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ramblinwreck

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  • #178135

    ramblinwreck
    Participant

    Supply Chain projects I have run include Duty Draw Back programs, Supply On Time Delivery Improvement, Packaging improvement, Returnable Packaging, Freight Reduction, Freight load rates, Routing guide creation, adherance and cost impact, warehouse layout for productivity improvement, Cycle Counting methodolgy improvement, WIP Inventory Reduction, ERP System parameter settings for optimizing Supply Chain activities.
    The nice thing about SCM work is that it is never ending in the possibilities.
     
    Good luck

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    #178022

    ramblinwreck
    Participant

    Being a Supply Chain/ SS Consultant and traveling a great deal, I have several Suggestions for you. Guests are not enchouraged to be frugel in Hotel Rooms but Hotels do not provide incentives either.
    If you put TV remotes with Sleep timers in all rooms, I would not keep the TV on all night after I fell asleep, saving Electricity.
     Also putting a light kill switch by the bed would make it eaasier for me to turn the lights off at night, vs leaving one or two on because I can’t find the switch or don’t want to get up to turn it off (This is more common in Europe and Asia than the US).
    Also toiletries in hotel rooms seem to me to be a big cost savings opportunity. Liquid soap dispensers on the wall for Shampoo and Shower rinse instead of small disposable bottels would be a good thing. If you can’t convince the Senior Management to go along with this offer guests a free bottle of Water or Can of Soda if they will agree to not have the room restocked with 6-8 items each day such as soap, razors, shampoo ect. In Asia this extends to Duvet covers and Bath mats as well.
    Use reusable Laundry Bags instead of plastic disposable bags. Let guests go online to fill out Laundry forms vs the expensive 3 part forms used.
    Put pencils (like golf pencils) instead of pens in hotel rooms, guests are less likely to take them home.
    In short follow around a maid for 1 day and look at all of the items she replaces in a hotlel room, and figuer out a way to get guests to want to use less or to make the delivery less expesive and more efficent. When your done there, go to the Kitchen and start all over!
     
    Good luek

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    #137735

    ramblinwreck
    Participant

    IE,
    I agree that a Mixed Model 2 Bin System might very well be the answer, BUT I still do not think there is enough information to make sure we all understand the question.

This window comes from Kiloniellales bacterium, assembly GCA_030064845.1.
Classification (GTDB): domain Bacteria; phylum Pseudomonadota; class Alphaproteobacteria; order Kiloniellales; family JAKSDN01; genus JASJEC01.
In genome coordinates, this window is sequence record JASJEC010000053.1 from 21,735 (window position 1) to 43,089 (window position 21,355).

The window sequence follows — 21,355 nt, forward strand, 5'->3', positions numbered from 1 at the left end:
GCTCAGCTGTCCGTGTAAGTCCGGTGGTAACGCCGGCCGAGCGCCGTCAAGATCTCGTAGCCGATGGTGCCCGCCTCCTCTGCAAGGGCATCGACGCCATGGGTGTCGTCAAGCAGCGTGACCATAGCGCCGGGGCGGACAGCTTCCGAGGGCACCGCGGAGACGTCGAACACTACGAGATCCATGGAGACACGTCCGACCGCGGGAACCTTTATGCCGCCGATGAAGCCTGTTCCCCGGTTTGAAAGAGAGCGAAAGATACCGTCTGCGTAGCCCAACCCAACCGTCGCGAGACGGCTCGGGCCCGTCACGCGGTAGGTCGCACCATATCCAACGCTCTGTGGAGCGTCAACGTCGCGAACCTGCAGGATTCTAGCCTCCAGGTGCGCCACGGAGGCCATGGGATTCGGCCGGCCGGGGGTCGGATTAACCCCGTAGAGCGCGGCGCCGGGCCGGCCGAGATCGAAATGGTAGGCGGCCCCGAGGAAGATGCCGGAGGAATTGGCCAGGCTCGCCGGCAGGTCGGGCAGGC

Are the 300 parts relativly inexpensive or somewhat costly?
    Is it set up time or process time that leads you to believe that make to order will not work?
    What has been done to reduce both in your system?
    You say it is over 300 parts, but do you have demand history on these parts?
    If so and the parts are costly you might want to Kan Ban the low runners and make to order the high runners, assuming process and set up times allow for this.
    In the end it is just a math equasion delaing with time, cost and the allocation of lablor, floor space and money.
    As you business changes so will the optimal answer. So once you have set up a system make sure you have operational parameters in place to monitor the output and demands on the system.
    More information will only help
     
     
     

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    #130201

    ramblinwreck
    Participant

    The number of people only gives you more opportunites to spread the work over a larger clock time for more availile minutes/seconds.
    For example, having 10 stations in this senerio might imply you want 10 people, but if the demand is low on a particular day, you might want each person to work two stations to have the flexible staff respond to the flexible demand, while always leaving your work content (or TAKT) time constant. 
    TAKT is always calculated based on Availible Seconds/Peak Demand
    If you have more people and work them more shifts, or create a second or third line, to expand availible seconds then you have an impact on your TAKT rate. Take the extreme senerio of  having 5000 people to work 10 stations  on 1 shift ; this will not improve your availible time, your output or decrease your TAKT time.
    Ramblinwreck

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    #130200

    ramblinwreck
    Participant

    I root for the DAWGS 48 weeks of the year, but TAKT time has nothing to do with weather the stations are coupled or independent. It has only to do with Availbile time and demand. If you had two line set up TAKT time would double as staffing it would provide more availbile production time, likewise if you ran the line 3 shifts instead of 1 you TAKT time would triple due to more availible production time.
     
    Hope this helps and we’ll see see who wins this weekend.
    ramblinwreck

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    #88820

    ramblinwreck
    Participant

    I suspect as with most of life, what determines any ones expertise is RESULTS!
    Did you get the Company/Division/Plant/Office to get on the Six Sigma Bandwagon?
    Did you pick a “real” project?
    Did you solve the underlying root causes?
    Can you prove this?
    Did it save resources? ( Money, Labor, Machines, Facilities, ect.)
    Can you quantify this, and will it be sustained?
    Did you exceed or meet expectations?
    RESULTS determine success, little else.
     
    Ramblinwreck

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    #81422